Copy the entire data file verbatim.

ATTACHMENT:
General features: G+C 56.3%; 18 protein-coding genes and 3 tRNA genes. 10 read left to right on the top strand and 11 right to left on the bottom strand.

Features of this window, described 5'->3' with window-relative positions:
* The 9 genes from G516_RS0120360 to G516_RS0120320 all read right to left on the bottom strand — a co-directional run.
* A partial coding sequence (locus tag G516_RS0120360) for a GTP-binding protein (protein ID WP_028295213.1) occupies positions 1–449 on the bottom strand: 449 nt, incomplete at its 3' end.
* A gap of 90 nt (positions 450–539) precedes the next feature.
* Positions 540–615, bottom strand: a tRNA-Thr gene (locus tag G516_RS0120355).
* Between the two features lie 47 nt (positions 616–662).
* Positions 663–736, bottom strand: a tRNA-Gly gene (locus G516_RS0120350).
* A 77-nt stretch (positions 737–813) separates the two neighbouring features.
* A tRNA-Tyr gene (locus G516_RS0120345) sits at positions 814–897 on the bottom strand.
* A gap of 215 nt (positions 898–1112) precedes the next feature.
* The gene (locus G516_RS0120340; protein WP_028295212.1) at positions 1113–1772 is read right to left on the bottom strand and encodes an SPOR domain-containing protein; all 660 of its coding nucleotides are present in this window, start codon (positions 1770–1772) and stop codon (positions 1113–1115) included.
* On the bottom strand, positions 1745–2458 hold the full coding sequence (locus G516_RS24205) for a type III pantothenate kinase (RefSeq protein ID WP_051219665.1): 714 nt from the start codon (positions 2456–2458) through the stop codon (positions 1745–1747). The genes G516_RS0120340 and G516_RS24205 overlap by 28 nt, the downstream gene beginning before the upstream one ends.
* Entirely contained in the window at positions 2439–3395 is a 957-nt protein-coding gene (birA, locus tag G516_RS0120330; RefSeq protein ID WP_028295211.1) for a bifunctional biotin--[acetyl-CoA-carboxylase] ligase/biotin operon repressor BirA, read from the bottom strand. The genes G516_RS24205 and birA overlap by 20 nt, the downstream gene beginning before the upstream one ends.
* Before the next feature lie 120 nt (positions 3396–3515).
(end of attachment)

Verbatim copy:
General features: G+C 56.3%; 18 protein-coding genes and 3 tRNA genes. 10 read left to right on the top strand and 11 right to left on the bottom strand.

Features of this window, described 5'->3' with window-relative positions:
* The 9 genes from G516_RS0120360 to G516_RS0120320 all read right to left on the bottom strand — a co-directional run.
* A partial coding sequence (locus tag G516_RS0120360) for a GTP-binding protein (protein ID WP_028295213.1) occupies positions 1–449 on the bottom strand: 449 nt, incomplete at its 3' end.
* A gap of 90 nt (positions 450–539) precedes the next feature.
* Positions 540–615, bottom strand: a tRNA-Thr gene (locus tag G516_RS0120355).
* Between the two features lie 47 nt (positions 616–662).
* Positions 663–736, bottom strand: a tRNA-Gly gene (locus G516_RS0120350).
* A 77-nt stretch (positions 737–813) separates the two neighbouring features.
* A tRNA-Tyr gene (locus G516_RS0120345) sits at positions 814–897 on the bottom strand.
* A gap of 215 nt (positions 898–1112) precedes the next feature.
* The gene (locus G516_RS0120340; protein WP_028295212.1) at positions 1113–1772 is read right to left on the bottom strand and encodes an SPOR domain-containing protein; all 660 of its coding nucleotides are present in this window, start codon (positions 1770–1772) and stop codon (positions 1113–1115) included.
* On the bottom strand, positions 1745–2458 hold the full coding sequence (locus G516_RS24205) for a type III pantothenate kinase (RefSeq protein ID WP_051219665.1): 714 nt from the start codon (positions 2456–2458) through the stop codon (positions 1745–1747). The genes G516_RS0120340 and G516_RS24205 overlap by 28 nt, the downstream gene beginning before the upstream one ends.
* Entirely contained in the window at positions 2439–3395 is a 957-nt protein-coding gene (birA, locus tag G516_RS0120330; RefSeq protein ID WP_028295211.1) for a bifunctional biotin--[acetyl-CoA-carboxylase] ligase/biotin operon repressor BirA, read from the bottom strand. The genes G516_RS24205 and birA overlap by 20 nt, the downstream gene beginning before the upstream one ends.
* Before the next feature lie 120 nt (positions 3396–3515).